Speaking at a conference in Singapore recently, researchers from IDC Financial Insights identified commoditisation and process centralisation as key trends that banks providing treasury and transaction services in the Asia-Pacific market will need to focus on this year. In a global conference call last month, partners at Treasury Strategies focused on how technology, process enhancement and effective staffing are key trends for companies as they shift from dealing with corporate credit risk or a shrinking business to focusing on making sure they have enough capacity to handle rapid growth. The common themes of technology for automation and better processes are changes that banks and corporates can both embrace to gain competitive advantage.
For banks, commoditisation of treasury services potentially represents one of their biggest risks, yet it can also lead to advantages. Most banks already have, or soon will offer, services such as customer dashboards, digital signatures, single sign-on and mobile authorisations as technology enablers that can drive clients’ efficiency. While treasury and cash management professionals at financial institutions who simply offer these services just like everyone else risk being left behind, banks that invest in innovative or differentiated services could well gain market share. “Shrinking margins are likely to drive an overall trend toward commoditisation, but there may also be opportunities to reinvest some of those back-office cost savings into premium services for high value market segments,” according to Deloitte & Touche. Treasury Strategies identified concierge services, for example, as a potential differentiator and banks that that can rapidly provide advice on everything from interest rate forecasts to hedging strategies can gain competitive advantage.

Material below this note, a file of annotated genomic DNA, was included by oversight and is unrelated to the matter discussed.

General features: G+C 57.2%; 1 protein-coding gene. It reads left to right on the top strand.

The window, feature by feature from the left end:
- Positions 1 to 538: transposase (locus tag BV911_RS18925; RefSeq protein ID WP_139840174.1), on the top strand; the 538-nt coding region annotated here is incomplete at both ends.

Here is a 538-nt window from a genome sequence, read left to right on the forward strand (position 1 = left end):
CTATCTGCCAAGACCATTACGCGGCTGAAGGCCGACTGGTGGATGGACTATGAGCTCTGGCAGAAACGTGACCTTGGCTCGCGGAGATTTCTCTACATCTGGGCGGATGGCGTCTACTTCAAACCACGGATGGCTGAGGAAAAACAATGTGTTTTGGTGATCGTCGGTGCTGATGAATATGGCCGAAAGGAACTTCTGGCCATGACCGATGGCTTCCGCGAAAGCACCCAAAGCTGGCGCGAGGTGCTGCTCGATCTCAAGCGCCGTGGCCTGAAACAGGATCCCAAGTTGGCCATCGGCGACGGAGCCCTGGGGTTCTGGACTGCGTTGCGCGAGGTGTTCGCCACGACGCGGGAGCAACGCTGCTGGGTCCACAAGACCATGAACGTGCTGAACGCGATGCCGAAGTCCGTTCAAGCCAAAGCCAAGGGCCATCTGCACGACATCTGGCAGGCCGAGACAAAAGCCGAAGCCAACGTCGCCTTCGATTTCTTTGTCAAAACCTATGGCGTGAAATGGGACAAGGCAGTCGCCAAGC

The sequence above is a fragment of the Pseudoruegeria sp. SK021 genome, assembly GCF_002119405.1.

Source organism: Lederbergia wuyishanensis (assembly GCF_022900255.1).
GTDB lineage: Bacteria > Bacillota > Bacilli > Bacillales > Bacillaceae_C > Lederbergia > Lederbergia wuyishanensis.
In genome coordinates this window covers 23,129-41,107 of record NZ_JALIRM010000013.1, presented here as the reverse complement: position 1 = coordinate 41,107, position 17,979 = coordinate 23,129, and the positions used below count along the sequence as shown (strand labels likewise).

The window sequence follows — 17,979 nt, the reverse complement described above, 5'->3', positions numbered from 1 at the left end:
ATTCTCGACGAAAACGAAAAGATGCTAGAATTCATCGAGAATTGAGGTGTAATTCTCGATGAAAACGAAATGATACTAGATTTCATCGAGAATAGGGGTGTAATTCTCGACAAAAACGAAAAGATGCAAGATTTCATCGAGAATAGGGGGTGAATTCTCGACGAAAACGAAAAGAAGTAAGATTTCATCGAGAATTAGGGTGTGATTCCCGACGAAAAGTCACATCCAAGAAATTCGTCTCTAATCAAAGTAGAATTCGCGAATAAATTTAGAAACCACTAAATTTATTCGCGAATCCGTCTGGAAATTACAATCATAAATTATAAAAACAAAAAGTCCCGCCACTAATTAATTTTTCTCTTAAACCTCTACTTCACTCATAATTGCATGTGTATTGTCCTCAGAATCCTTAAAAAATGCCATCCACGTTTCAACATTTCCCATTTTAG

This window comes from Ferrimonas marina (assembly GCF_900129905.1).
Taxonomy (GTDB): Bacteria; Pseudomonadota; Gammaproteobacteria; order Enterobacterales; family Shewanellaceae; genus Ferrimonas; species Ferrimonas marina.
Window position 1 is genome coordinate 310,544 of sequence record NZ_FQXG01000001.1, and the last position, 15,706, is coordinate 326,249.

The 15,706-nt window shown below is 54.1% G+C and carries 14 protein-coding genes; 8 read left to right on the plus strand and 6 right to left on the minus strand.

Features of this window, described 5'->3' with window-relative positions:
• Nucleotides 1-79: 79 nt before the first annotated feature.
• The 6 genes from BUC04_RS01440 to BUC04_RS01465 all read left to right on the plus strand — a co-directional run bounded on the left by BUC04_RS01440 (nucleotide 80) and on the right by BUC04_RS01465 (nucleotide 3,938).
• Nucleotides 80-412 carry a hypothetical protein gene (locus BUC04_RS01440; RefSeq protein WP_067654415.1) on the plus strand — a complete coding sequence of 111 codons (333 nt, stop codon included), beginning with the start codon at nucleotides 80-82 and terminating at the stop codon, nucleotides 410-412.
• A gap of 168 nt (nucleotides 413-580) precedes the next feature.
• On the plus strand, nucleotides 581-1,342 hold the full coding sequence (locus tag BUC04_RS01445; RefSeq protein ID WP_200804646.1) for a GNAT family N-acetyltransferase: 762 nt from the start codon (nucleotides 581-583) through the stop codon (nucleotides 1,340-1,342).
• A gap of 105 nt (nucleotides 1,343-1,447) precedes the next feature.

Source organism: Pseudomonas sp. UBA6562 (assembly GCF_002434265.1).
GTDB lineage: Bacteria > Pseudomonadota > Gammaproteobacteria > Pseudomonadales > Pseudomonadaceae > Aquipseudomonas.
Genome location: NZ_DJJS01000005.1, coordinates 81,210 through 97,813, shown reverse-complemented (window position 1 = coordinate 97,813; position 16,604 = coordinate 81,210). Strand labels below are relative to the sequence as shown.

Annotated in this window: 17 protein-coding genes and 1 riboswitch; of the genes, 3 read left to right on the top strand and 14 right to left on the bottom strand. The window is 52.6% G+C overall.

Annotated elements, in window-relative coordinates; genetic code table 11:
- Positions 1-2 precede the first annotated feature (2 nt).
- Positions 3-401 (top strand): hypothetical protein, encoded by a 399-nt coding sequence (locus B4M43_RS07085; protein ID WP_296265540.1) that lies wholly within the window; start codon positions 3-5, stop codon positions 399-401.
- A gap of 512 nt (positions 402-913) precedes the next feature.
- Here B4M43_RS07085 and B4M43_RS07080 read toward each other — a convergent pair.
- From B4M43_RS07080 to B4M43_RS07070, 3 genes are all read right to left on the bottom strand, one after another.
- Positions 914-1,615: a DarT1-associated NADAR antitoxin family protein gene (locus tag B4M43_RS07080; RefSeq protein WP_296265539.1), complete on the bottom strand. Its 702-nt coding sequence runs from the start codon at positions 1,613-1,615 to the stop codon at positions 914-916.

Within companies, Treasury Strategies sees the treasury function moving from a cost to a strategic enabler. Senior management thus needs information more than ever, even as efficiencies are also needed to save costs and leverage scarce professional staff resources. Technology is critical, as automation through new systems that enable functionality such as automated data gathering, access to a centralised database, easy links to banks, detailed forecasting and effective reporting can enable management to provide strategic advice faster and better.
One tactic some companies are using to do more with less is process centralisation. One example is centralising payment functions in a single location to enable standardised processes, better compliance and greater efficiency. “The work that can be standardised, centralised and performed the same way every time lends itself to a shared service centre,” according to John Gleason from Dell, in a Euromoney interview, and accounts payable (A/P) is a good example, whereas accounts receivable (A/R) is more difficult, since it varies greatly from country to country. Process and gap analysis, leveraging internal as well as potentially external or bank resources, can identify the other functions most amenable to centralisation or automation.
As companies shift to the more pleasant problem of dealing with growth rather than shrinkage, leveraging knowledge of the trends towards centralisation, commoditisation and automation to make sure the right tools, processes and people are in place to do the job can be key differentiators that lead to success.
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